This week I was able to finally make one of my favourite desserts to get in a restaurant, crème brûlée. I originally planned to do this dessert earlier in my project, since it seems like a simple recipe, but when I explained my project to my sister, I was told I needed to make it when she was in town.
She’s currently in Edmonton, getting her MSc in Speech-Language Pathology and she would be coming back home for the February break, so I had to wait until this week to make the dessert. Luckily for me, I listened to her and waited until Valentine’s Day to start making the crème brûlée.
To prepare, I went through my normal recipes that I collected on Pinterest. I had three good recipes to choose from – Chef in Training’s recipe, Cinnamon Spice and Everything Nice’s recipe and Cooking Classy’s recipe. All three were pretty similar. I wanted to make a classic crème brûlée and all of these recipes were very standard.
In a crème brûlée, you need heavy cream, sugar, egg yolks and vanilla. The only thing that differed in the recipes were the amounts of each item. I waffled for a while, trying to decide which recipe to go with. When I searched for “how to make the perfect crème brûlée” or “how many eggs should go in a crème brûlée?” I got articles like these, which detailed the perfect ratio of cream to eggs, or debated the amounts of different ingredients by making a bunch of different recipes.
Finally, while thinking my plan over and slightly procrastinating, I noticed on Facebook that one of my friends had liked another Tasty video. (I mentioned these videos in my first post about my Learning Project and even attempted to recreate a Tasty video with my first recipe – a “no recipe chocolate cake.”) The video the friend had liked was a time lapse of a crème brûlée! And it was posted just a few days before I made my own version! Hurrah!
Needless to say, I decided to go with the recipe from the video. The article gave me the measurements.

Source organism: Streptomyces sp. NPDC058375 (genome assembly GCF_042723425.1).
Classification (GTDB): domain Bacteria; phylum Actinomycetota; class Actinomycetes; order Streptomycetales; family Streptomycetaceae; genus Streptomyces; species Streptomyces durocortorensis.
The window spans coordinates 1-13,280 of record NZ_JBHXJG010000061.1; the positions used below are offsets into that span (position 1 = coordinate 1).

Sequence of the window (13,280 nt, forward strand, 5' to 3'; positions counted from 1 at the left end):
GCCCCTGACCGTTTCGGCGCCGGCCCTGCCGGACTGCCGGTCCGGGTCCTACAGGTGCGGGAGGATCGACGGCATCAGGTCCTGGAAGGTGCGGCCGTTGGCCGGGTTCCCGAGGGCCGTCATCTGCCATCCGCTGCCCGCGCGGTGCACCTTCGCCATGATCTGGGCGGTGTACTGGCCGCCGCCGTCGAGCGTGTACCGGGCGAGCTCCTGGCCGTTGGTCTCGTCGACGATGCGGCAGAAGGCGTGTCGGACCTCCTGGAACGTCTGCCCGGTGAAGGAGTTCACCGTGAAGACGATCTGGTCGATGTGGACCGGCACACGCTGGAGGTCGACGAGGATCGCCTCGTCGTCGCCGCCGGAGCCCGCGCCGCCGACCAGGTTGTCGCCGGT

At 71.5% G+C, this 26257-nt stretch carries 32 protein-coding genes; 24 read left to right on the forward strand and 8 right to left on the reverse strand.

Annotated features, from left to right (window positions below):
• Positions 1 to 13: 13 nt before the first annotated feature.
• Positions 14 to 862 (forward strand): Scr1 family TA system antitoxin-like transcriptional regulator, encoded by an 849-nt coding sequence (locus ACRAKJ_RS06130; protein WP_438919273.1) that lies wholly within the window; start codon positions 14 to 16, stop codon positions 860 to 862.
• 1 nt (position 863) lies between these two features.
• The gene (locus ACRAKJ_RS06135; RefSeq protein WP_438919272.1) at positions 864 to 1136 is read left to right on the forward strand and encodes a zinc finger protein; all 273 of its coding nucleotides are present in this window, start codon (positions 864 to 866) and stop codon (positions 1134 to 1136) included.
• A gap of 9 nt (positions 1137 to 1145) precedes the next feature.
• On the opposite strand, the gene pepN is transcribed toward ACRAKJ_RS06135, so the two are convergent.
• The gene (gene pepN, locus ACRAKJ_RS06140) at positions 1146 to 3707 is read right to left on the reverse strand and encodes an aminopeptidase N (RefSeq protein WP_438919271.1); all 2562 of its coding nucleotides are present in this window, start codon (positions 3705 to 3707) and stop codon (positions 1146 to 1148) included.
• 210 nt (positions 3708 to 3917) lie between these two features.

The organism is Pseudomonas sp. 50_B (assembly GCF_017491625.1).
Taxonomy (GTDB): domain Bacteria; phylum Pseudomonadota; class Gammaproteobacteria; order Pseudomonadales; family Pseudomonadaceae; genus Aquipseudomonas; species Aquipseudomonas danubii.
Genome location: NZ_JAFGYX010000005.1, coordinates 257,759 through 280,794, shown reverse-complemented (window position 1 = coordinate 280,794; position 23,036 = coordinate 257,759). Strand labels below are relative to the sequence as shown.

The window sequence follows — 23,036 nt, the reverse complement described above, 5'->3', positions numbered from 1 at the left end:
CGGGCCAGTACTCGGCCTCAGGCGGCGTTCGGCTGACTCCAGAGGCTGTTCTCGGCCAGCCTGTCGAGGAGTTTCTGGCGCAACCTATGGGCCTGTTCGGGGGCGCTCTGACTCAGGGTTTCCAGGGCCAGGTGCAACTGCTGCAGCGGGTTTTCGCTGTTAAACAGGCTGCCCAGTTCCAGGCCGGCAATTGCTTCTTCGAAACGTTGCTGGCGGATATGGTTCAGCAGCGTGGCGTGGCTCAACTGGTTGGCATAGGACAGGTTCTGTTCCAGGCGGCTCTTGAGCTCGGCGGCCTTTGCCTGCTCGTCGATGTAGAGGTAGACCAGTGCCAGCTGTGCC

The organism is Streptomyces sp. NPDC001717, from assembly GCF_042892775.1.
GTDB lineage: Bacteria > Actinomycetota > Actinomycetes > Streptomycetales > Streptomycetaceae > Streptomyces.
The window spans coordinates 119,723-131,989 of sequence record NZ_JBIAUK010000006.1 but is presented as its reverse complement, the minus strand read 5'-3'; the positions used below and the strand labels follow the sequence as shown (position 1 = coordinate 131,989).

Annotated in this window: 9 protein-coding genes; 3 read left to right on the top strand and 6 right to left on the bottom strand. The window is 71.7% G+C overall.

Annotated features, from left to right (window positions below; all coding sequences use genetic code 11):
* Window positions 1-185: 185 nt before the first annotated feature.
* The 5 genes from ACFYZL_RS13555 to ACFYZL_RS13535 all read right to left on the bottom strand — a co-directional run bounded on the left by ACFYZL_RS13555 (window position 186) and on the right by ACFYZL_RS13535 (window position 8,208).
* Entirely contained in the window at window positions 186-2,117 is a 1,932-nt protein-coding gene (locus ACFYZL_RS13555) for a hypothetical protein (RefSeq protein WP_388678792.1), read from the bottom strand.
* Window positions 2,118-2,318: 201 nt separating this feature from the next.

- 4 cups heavy cream
- 2 tsp vanilla extract
- 6 egg yolks
- 1 cup sugar, 1/2 cup in mixture and 1/2 cup for crust
A simple recipe, and one that I can redo if it doesn’t go well. I bought double the number of ingredients, just in case. (I figured if this recipe didn’t go well, I would try another recipe from my online search.)
Here’s the video that led to me picking this recipe.
I followed the directions exactly, which were not difficult to follow. I heated the cream and the vanilla, then combined it with the egg yolk and sugar. The mixture went into ramekins. The ramekins went into a pan, it was half filled with water and then the whole thing went into the oven for 50 minutes.
When I pulled the custard out of the oven at the 50-minute mark, I was a little worried. The recipe called for the mixture to be “set, but still a little jiggly in the middle.” It was still really jiggly, so I quickly searched for a youtube clip to show me if I was doing it correctly and I found this:
He describes the process really well, so I was a little less worried. By the time they had cooled and came out of the fridge for the sugar/burning part, they were perfectly set!
I put a small amount of sugar on the tops of each of the ramekins and burnt it with a torch that I got as a wedding present. At the end, it looked really good!
Final Verdict: AMAZING!
My parents were also in town, so I served the crème brûlée for dessert and everyone really liked it. My sister even posted an artsy shot on Instagram. It turned out really well, maybe still slightly too runny, but that could be easily fixed if I were to make it again but leaving it in the oven for a minute or two longer.
Another bit of good news: my parents live on a farm and brought me a bunch of eggs for the rest of my project. I’m finding out that I use so many eggs for each recipe, I hope I have enough now!